Cultural Nationalism vs. Hindutva

What's the Difference?

Cultural Nationalism and Hindutva are both ideologies that emphasize the importance of preserving and promoting the cultural identity of a nation. However, while Cultural Nationalism focuses on the broader cultural heritage and traditions of a country, Hindutva specifically promotes the cultural and religious identity of Hinduism in India. Cultural Nationalism seeks to unite people of diverse backgrounds under a common cultural identity, while Hindutva advocates for the dominance of Hindu culture and values in Indian society. Both ideologies have been influential in shaping national identity and politics in their respective countries.


AttributeCultural NationalismHindutva
DefinitionEmphasizes the importance of a shared culture, history, and traditions in defining a nationPromotes the idea of India as a Hindu Rashtra (nation) and advocates for the cultural and political dominance of Hindus
FocusEmphasizes cultural unity and identityEmphasizes Hindu identity and supremacy
OriginEmerged in the 19th and 20th centuries as a response to colonialismRooted in the ideology of Hindutva propounded by V.D. Savarkar and later popularized by the Rashtriya Swayamsevak Sangh (RSS)
Political IdeologyCan be inclusive and non-discriminatory towards minoritiesOften associated with Hindu majoritarianism and exclusion of minorities
SymbolismMay include national symbols, cultural heritage, and traditionsEmphasizes Hindu symbols, rituals, and practices

Further Detail

Cultural Nationalism

Cultural nationalism is a political ideology that emphasizes the importance of a shared culture, language, and history in defining a nation. It seeks to promote a sense of national identity based on cultural heritage rather than political boundaries. Cultural nationalists believe that a strong cultural identity is essential for maintaining social cohesion and national unity.

One of the key attributes of cultural nationalism is its focus on preserving traditional customs, beliefs, and values. This includes promoting cultural practices such as language, art, music, and literature that are seen as integral to the national identity. Cultural nationalists often advocate for the protection of cultural heritage sites and monuments as a way to safeguard the nation's history and identity.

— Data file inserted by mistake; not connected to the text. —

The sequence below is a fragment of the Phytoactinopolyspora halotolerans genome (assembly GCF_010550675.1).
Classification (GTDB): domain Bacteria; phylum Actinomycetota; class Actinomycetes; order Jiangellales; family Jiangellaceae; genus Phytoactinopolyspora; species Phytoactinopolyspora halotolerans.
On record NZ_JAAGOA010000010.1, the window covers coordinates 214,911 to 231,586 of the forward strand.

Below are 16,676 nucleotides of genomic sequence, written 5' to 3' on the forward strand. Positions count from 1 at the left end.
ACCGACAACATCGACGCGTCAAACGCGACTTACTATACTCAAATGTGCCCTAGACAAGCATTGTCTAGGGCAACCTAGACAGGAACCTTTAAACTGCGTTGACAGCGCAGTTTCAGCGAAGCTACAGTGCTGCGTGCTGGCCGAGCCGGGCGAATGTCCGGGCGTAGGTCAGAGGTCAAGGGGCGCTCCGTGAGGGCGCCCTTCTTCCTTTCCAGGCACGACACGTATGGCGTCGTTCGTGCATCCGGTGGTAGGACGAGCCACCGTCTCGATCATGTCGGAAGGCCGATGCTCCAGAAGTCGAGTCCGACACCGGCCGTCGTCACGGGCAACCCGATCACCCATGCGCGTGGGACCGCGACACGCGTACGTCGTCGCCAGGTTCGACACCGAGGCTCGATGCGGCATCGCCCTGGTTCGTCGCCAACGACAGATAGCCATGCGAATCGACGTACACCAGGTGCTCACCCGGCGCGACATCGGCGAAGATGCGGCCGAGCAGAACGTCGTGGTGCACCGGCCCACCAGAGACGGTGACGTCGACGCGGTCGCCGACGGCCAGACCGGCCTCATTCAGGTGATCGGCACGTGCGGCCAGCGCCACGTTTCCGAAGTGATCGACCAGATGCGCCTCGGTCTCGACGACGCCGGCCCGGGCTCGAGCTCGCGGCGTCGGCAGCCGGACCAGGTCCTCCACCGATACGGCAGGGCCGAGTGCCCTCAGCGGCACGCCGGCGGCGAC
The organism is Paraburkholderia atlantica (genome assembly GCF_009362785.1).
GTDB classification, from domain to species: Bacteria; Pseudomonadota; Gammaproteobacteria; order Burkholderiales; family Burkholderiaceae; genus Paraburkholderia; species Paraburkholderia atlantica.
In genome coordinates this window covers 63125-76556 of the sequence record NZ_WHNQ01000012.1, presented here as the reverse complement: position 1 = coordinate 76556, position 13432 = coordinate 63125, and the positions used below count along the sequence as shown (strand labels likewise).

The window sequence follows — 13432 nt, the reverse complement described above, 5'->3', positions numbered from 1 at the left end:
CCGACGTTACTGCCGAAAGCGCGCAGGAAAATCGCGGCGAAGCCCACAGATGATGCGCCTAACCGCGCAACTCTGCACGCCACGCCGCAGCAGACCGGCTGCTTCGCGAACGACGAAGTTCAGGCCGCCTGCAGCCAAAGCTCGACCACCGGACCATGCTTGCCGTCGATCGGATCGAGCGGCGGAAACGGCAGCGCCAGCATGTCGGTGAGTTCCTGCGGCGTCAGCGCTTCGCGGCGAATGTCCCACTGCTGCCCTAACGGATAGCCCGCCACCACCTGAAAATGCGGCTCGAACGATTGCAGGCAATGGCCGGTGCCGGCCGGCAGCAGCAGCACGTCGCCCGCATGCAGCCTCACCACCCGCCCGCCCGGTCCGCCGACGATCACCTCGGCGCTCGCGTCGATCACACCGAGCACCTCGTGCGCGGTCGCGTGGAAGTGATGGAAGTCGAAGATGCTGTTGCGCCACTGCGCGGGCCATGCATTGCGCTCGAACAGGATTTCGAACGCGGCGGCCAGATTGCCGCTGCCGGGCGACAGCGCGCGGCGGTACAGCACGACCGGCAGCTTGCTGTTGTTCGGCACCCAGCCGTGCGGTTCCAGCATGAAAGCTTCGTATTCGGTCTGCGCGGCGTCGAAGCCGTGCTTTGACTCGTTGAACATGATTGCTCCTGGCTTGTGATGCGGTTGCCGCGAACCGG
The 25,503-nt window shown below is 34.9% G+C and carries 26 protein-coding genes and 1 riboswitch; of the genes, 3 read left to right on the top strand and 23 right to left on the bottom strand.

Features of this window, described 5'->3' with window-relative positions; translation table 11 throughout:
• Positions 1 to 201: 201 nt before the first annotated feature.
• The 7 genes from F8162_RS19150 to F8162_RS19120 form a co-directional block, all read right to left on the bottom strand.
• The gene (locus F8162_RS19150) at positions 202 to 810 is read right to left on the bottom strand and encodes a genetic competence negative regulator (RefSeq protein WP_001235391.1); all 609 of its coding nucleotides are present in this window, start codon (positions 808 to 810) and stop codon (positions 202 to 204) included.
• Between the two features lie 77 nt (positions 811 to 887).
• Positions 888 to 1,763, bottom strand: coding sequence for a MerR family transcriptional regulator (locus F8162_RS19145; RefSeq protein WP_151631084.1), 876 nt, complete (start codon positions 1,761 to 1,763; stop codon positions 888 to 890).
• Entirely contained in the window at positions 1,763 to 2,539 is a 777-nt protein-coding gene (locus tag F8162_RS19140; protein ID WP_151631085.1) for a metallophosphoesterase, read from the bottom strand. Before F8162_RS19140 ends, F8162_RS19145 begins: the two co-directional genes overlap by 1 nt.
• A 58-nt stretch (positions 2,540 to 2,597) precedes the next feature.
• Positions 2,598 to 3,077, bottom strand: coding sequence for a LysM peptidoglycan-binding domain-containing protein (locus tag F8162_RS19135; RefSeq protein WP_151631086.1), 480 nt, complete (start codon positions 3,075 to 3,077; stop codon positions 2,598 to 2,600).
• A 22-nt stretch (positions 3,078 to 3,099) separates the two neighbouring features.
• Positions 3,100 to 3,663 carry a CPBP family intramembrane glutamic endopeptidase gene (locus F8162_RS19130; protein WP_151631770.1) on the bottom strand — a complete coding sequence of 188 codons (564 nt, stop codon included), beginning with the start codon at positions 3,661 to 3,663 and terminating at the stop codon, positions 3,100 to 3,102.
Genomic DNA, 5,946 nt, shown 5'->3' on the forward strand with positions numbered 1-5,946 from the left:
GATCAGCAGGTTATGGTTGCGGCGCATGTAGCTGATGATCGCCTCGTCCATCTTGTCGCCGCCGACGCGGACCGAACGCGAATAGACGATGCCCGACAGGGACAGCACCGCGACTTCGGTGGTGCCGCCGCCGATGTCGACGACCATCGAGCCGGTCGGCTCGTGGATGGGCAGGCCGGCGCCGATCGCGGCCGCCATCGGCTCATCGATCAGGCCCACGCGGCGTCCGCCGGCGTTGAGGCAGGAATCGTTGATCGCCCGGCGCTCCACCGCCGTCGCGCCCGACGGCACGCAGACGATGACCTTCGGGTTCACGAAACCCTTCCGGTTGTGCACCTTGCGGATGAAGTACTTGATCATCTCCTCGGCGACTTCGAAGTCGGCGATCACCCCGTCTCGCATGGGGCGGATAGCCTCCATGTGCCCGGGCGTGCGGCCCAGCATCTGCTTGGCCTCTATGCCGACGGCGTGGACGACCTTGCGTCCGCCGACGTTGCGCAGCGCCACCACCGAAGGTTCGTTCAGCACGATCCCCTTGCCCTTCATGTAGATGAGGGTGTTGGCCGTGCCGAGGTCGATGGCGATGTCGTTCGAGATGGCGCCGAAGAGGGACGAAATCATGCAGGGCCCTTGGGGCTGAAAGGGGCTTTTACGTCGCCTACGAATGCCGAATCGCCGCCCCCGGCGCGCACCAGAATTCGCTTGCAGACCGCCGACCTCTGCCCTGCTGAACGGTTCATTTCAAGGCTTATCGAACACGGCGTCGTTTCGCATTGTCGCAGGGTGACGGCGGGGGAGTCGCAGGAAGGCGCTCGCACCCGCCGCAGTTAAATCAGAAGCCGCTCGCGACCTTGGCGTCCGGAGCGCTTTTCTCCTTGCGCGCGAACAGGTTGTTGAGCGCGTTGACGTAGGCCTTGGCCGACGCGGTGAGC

Another aspect of cultural nationalism is its emphasis on cultural homogeneity within the nation. Proponents of this ideology argue that a shared culture and heritage are necessary for fostering a sense of belonging and solidarity among citizens. This can sometimes lead to exclusionary practices that marginalize minority groups or immigrants who do not conform to the dominant cultural norms.

Cultural nationalism can also be used as a tool for resisting external influences and asserting national sovereignty. By promoting a distinct cultural identity, nations can assert their independence and resist the homogenizing effects of globalization. This can be seen in movements that seek to protect indigenous cultures or languages from being overshadowed by dominant global trends.

In summary, cultural nationalism is characterized by its emphasis on cultural heritage, traditional values, and cultural homogeneity as essential components of national identity and unity.


Hindutva is a political ideology that seeks to establish the cultural and religious dominance of Hinduism in India. It is based on the belief that India is a Hindu nation and that Hindu culture and values should be the foundation of the country's identity. Hindutva advocates often argue for the protection and promotion of Hindu traditions, practices, and beliefs as central to the nation's ethos.

One of the key attributes of Hindutva is its emphasis on Hindu unity and solidarity. Proponents of this ideology believe that a strong sense of Hindu identity is essential for maintaining social cohesion and national unity in a country as diverse as India. They argue that Hinduism provides a common cultural framework that can unite the nation's diverse population.

Hindutva also promotes the idea of Hinduness as a unifying force that transcends caste, regional, and linguistic differences. It seeks to create a sense of pride and belonging among Hindus by emphasizing their shared cultural heritage and religious traditions. This can sometimes lead to tensions with minority communities who feel marginalized or excluded by the dominant Hindu narrative.

Another aspect of Hindutva is its focus on reclaiming and revitalizing Hindu symbols, practices, and institutions that are seen as integral to India's cultural heritage. This includes efforts to promote Hindu rituals, festivals, and traditions as a way to strengthen the nation's cultural identity. Hindutva advocates often argue for the protection of Hindu temples and sacred sites as symbols of India's Hindu heritage.

In conclusion, Hindutva is characterized by its emphasis on Hindu cultural dominance, unity, and pride as central elements of India's national identity and ethos.

Comparisons may contain inaccurate information about people, places, or facts. Please report any issues.